Every summer throws me headlong into a Keats mood. I'm not sure why that is, but I enjoy it very much. Over the last week I’ve been reading the letters he wrote to Fanny Brawne, with whom, judging by these letters, he was very much in love. Being the impractical poet that he was, he gave up the potentially lucrative practice of medicine in which he was trained so that he could devote himself full time to writing. Maybe he would have lived a little longer if he’d stayed in medicine… he died when he was 25, you know? Anyway, there are any number of delightful lines in these letters, though I can certainly see some people among my acquaintance rolling their eyes at how gushy he gets. I find that I don’t mind so much! But poor Fanny. Besides having been cursed with such an unfortunate name (and yes, I know it was quite popular in her day and age, but it isn’t anymore), I can’t imagine how hard it must have been for her to have someone so head over heels in love with her, and then to have him be utterly unable to support a family, marry her, or, more importantly, stay alive. But all of this aside, here’s part of one of his earlier letters to her:
Postmark: Newport, July 3, 1819Shanklin, Isle of Wight, Thursday My dearest Lady — I am glad I had not an opportunity of sending off a Letter which I wrote for you on Tuesday night—'twas too much like one out of Rousseau's Heloise. I am more reasonable this morning. The morning is the only proper time for me to write to a beautiful Girl whom I love so much: for at night, when the lonely day has closed, and the lonely, silent, unmusical Chamber is waiting to receive me as into a Sepulchre, then believe me my passion gets entirely the sway, then I would not have you see those Rhapsodies which I once thought it impossible I should ever give way to, and which I have often laughed at in another, for fear you should [think me] either too unhappy or perhaps a little mad… Ask yourself my love whether you are not very cruel to have so entrammelled me, so destroyed my freedom. Will you confess this in the Letter you must write immediately, and do all you can to console me in it—make it rich as a draught of poppies to intoxicate me—write the softest words and kiss them that I may at least touch my lips where yours have been. For myself I know not how to express my devotion to so fair a form: I want a brighter word than bright, a fairer word than fair. I almost wish we were butterflies and liv'd but three summer days—three such days with you I could fill with more delight than fifty common years could ever contain… Do write immediately. There is no Post from this Place, so you must address Post Office, Newport, Isle of Wight. I know before night I shall curse myself for having sent you so cold a Letter; yet it is better to do it as much in my senses as possible. Be as kind as the distance will permit to your
Present my Compliments to your mother, my love to Margaret and best remembrances to your Brother—if you please so.
“So cold” a letter? Wow. I wonder what the letters he wrote at night looked like. Now, the reason I chose to share this particular letter with you is because of the word “entrammelled” (that’s his spelling, not mine; as Andrew Jackson has it, it’s a damn small mind that can only think of one way to spell a word). This is a word which I have always found delightful and entrancing, one which conjures up associations with Andrew Marvell’s The Fair Singer, JW Waterhouse’s depiction of La Belle Dame Sans Merci, and yes, Rapunzel.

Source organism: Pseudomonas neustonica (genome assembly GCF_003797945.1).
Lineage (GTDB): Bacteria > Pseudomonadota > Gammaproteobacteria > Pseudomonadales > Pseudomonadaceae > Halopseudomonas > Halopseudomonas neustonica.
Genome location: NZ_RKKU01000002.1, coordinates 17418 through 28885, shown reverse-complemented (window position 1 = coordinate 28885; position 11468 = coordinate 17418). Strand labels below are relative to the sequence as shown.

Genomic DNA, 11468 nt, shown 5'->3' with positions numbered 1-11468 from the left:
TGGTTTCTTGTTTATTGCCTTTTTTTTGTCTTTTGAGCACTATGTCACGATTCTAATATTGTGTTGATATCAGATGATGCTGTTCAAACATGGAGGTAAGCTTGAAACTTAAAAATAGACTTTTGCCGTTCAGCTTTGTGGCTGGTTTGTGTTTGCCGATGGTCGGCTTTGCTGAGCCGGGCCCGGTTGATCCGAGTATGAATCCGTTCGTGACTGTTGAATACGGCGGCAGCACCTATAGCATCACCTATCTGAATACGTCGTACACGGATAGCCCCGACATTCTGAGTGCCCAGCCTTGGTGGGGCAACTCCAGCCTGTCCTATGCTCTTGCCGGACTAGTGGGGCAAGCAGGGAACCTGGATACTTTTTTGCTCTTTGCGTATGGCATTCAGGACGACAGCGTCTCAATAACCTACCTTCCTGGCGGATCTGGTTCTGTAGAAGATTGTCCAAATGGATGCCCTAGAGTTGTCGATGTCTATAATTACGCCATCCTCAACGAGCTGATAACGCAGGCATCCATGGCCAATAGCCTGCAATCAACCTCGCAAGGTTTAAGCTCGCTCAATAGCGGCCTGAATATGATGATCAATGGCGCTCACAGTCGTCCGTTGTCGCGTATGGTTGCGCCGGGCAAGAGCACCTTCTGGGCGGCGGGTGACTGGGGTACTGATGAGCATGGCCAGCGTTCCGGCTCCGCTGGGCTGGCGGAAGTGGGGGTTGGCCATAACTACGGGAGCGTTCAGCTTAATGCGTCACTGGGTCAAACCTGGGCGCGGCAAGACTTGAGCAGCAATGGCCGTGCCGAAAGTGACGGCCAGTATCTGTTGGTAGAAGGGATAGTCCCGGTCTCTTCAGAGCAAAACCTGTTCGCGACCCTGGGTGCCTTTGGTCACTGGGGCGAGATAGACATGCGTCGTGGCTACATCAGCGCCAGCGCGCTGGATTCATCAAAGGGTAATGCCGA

I could have fled from one but singly fair,My disentangled soul itself might save,Breaking the curled trammels of her hair.But how should I avoid to be her slave,Whose subtle art invisibly can wreathMy fetters of the very air I breathe? source
The speaker is all tangled up in her, not only in “the curled trammels of her hair” but also the invisible, ethereal bonds of her voice. Being tangled up in hair makes Rapunzel come to mind for obvious reasons. From there, moving to Waterhouse’s depiction of Keats’ poem is easy enough. If ever a knight were entrammeled in hair, Waterhouse's knight surely is.
So, lots of good associations (fairy tales, beautiful women, handsome knights), but I suppose that, ultimately, the reason that I like this word so well is that it seems to convey a sense of the captive being caught up in something that he loves or at least in some way desires. Even in Keats' poem, while La Belle Dame is a dangerous beauty, he is distraught to wake from his dream and find her gone; part of him wanted to remain enthralled by her. And surely the cruelty that Keats speaks of in his question to Fanny Brawne ("Ask yourself my love whether you are not very cruel to have so entrammelled me, so destroyed my freedom") is a "cruelty" in which he delights. It is a freedom he is glad to surrender. I've said it before and I'm sure I'll say it again: we humans are meant to give ourselves to something. We're made to lay ourselves down for something, be it a cause or a person, that is more worth fighting for and in some way dying for than our own comforts. Maybe "entrammeled" doesn't dig quite so deep and heady as that, but it's in the same direction: being completely undone, being at peace with the surrender of freedom, being captivated, surrounded, enveloped and overcome by something lovely and strong, graceful and worthwhile, something far superior to ourselves.